I have repeatedly blogged and tweeted about the most annoying canard: that the US has stopped trying to lead, that it has become disengaged in world politics, that it is no longer doing what it once did in International Affairs.
So, I must cry out: what is the war threshold for disengaged? The US is currently involved in how many wars? Afghanistan, still. Iraq, check. Syria. Yep. This does mention other engagements that are not quite war: training the Ukrainians, sanctioning Russia, confronting the Chinese over their island creation, and on and on.
Is three small wars < engagement or = disengagement?
Profanity ensues below:
For fuck sake, the US is still putting its soldiers at risk in a number of places, spending over $500 billion dollars (more than that probably) on defense, sending ships and planes hither and yon. How is this disengagement? Negotiating a multilateral arms deal is engaging. Participating in a successful trade bargaining round--the TransPacific Partnership--is engagement. Still selling plenty of arms (thanks, Sara).
The US is not isolationist unless that term has no meaning whatsoever. Disengaged? I repeat myself: For fuck sake! What does that mean?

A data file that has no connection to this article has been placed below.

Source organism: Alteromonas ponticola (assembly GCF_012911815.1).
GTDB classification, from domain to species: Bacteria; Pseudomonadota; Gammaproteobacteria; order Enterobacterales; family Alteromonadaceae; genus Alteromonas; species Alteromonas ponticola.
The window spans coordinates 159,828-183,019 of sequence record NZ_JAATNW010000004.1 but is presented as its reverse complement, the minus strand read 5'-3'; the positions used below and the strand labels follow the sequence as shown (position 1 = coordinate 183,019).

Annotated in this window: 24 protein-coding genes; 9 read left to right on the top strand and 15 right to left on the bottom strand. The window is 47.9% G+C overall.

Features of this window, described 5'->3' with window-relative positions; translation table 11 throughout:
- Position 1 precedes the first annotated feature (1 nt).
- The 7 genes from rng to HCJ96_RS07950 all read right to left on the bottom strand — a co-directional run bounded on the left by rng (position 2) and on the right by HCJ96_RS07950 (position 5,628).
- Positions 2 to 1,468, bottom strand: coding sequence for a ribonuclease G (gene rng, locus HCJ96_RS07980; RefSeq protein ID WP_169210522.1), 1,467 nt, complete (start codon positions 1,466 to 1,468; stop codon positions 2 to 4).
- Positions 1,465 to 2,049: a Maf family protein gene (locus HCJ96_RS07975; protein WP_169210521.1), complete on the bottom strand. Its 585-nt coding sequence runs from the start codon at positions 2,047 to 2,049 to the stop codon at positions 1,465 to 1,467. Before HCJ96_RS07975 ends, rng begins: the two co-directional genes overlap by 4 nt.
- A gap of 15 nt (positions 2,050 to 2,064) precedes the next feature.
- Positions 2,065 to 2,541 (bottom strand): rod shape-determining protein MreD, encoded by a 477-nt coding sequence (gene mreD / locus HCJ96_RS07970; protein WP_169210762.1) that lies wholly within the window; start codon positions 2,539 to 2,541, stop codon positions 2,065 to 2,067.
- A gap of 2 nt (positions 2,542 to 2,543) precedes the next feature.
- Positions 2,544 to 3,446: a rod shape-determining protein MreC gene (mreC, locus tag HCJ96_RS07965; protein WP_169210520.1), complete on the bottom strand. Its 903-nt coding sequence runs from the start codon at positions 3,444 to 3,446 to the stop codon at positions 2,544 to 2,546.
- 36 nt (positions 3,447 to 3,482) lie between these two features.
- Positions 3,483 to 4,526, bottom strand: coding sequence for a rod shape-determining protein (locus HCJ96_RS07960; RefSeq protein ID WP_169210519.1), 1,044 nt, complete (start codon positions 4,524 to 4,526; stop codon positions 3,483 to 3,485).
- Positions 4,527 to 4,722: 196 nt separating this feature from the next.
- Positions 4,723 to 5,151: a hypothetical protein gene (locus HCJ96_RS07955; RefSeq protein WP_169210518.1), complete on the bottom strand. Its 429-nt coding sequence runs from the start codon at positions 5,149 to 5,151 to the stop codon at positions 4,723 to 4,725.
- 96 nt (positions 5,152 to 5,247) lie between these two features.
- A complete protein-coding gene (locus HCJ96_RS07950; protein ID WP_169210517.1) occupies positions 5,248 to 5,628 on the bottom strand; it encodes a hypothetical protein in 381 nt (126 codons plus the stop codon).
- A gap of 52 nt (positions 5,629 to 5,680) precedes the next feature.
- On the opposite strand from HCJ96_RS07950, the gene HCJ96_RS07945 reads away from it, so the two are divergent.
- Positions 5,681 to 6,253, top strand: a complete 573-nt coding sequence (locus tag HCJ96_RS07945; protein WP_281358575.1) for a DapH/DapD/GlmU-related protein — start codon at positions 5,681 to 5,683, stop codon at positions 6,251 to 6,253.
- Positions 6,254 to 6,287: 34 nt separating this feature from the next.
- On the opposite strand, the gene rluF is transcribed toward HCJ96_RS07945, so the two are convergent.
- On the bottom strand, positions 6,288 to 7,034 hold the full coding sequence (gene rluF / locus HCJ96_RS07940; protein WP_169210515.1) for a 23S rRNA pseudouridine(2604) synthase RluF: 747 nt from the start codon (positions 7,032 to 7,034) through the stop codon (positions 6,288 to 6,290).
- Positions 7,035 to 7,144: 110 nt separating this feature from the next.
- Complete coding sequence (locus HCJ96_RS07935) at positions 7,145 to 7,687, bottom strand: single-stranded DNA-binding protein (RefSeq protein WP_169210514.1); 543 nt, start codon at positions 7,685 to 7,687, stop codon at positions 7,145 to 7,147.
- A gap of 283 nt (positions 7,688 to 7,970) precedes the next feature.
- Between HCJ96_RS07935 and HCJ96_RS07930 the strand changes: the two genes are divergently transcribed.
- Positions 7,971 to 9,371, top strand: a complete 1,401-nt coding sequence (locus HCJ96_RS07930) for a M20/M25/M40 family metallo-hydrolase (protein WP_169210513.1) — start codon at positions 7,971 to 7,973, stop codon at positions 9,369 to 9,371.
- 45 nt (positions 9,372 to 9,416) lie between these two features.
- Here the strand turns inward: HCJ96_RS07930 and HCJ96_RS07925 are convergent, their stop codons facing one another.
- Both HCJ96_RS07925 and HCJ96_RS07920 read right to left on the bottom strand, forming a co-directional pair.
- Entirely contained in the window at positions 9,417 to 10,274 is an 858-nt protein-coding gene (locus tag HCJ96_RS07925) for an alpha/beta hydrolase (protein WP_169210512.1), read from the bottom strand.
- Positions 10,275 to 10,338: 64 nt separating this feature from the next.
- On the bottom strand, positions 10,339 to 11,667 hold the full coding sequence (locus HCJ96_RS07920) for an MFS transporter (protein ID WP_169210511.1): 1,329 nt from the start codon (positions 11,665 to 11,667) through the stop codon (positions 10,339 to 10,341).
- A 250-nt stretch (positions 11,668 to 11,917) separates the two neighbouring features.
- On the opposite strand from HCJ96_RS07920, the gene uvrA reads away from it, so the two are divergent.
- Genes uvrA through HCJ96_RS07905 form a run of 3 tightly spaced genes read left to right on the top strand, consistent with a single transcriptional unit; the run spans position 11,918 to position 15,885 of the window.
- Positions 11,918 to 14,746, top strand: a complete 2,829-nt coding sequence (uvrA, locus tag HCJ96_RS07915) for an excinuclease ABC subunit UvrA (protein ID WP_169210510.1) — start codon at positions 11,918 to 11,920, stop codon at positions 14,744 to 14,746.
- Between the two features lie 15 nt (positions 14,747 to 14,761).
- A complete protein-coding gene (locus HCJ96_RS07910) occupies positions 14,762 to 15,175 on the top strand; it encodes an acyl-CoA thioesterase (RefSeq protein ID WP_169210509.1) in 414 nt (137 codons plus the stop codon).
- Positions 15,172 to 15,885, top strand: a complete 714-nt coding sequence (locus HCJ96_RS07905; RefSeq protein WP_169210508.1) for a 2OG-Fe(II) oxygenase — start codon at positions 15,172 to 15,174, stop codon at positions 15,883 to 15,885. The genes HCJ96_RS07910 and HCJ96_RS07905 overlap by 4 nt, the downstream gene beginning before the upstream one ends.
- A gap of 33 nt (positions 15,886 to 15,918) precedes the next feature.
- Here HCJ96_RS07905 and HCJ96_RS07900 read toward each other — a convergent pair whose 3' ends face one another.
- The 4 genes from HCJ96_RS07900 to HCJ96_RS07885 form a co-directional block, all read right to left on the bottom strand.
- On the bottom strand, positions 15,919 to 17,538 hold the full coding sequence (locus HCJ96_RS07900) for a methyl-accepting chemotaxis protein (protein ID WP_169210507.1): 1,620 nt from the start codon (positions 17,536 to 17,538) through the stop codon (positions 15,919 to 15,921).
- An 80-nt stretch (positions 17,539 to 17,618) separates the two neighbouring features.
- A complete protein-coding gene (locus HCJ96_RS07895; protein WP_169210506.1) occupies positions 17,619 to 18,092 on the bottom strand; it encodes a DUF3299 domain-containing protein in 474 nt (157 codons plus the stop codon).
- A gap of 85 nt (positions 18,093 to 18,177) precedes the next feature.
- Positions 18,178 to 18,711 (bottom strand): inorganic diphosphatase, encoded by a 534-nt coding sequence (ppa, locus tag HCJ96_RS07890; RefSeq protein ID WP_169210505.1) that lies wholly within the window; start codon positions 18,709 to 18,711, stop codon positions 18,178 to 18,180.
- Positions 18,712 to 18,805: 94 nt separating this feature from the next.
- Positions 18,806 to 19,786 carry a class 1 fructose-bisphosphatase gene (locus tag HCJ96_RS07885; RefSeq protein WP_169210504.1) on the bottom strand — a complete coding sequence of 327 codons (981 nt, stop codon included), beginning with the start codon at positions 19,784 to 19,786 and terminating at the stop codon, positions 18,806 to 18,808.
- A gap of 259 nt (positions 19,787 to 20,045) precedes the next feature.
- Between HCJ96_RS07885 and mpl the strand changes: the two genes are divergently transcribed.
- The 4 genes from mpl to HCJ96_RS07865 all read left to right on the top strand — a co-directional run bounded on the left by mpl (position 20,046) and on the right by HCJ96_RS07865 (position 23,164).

This came up during my Trident Juncture junket, and I just could not stand it. No, the US is not the dominant force in this effort, but it is involved. The goal is getting all of the NATO countries to interoperate. If there are too many Americans, then the other allies will have fewer opportunities to learn from each other. Instead, they would just learn to play with the Americans. That is handy, but not the only way to be a multilateral effort.
Perhaps people think the US needs to engaged in bigger wars. Ok, to what end? What did we learn from the past 15 years?
Or, another way to ask this question is: what is the normal American stance? Starting from post-Vietnam, the normal stance before 9-11 was not war. Sure, an occasional short war against an easy opponent (Grenada, Panama, Iraq 1991), a few peacekeeping missions (Bosnia, Kosovo) and two freaking disasters (Lebanon, Somalia) that were supposed to be humanitarian efforts, but the steady state was a state of not war. Did we call the US disengaged in the 1980s when Reagan ran away from Lebanon? Did we call the US disengaged when Bush 41 didn't take Baghdad? Did we call the US disengaged when it only intervened in Bosnia and not Rwanda?
How did we get to the point where choosing to lessen US involvement in counter-insurgency campaigns (at which the US, frankly, sucks) = disengagement?
All I can say is: for fuck sake, the US is plenty engaged. One can argue that the various engagements are going well or poorly, can be done better or worse, but, for fuck sake, the US is not disengaged.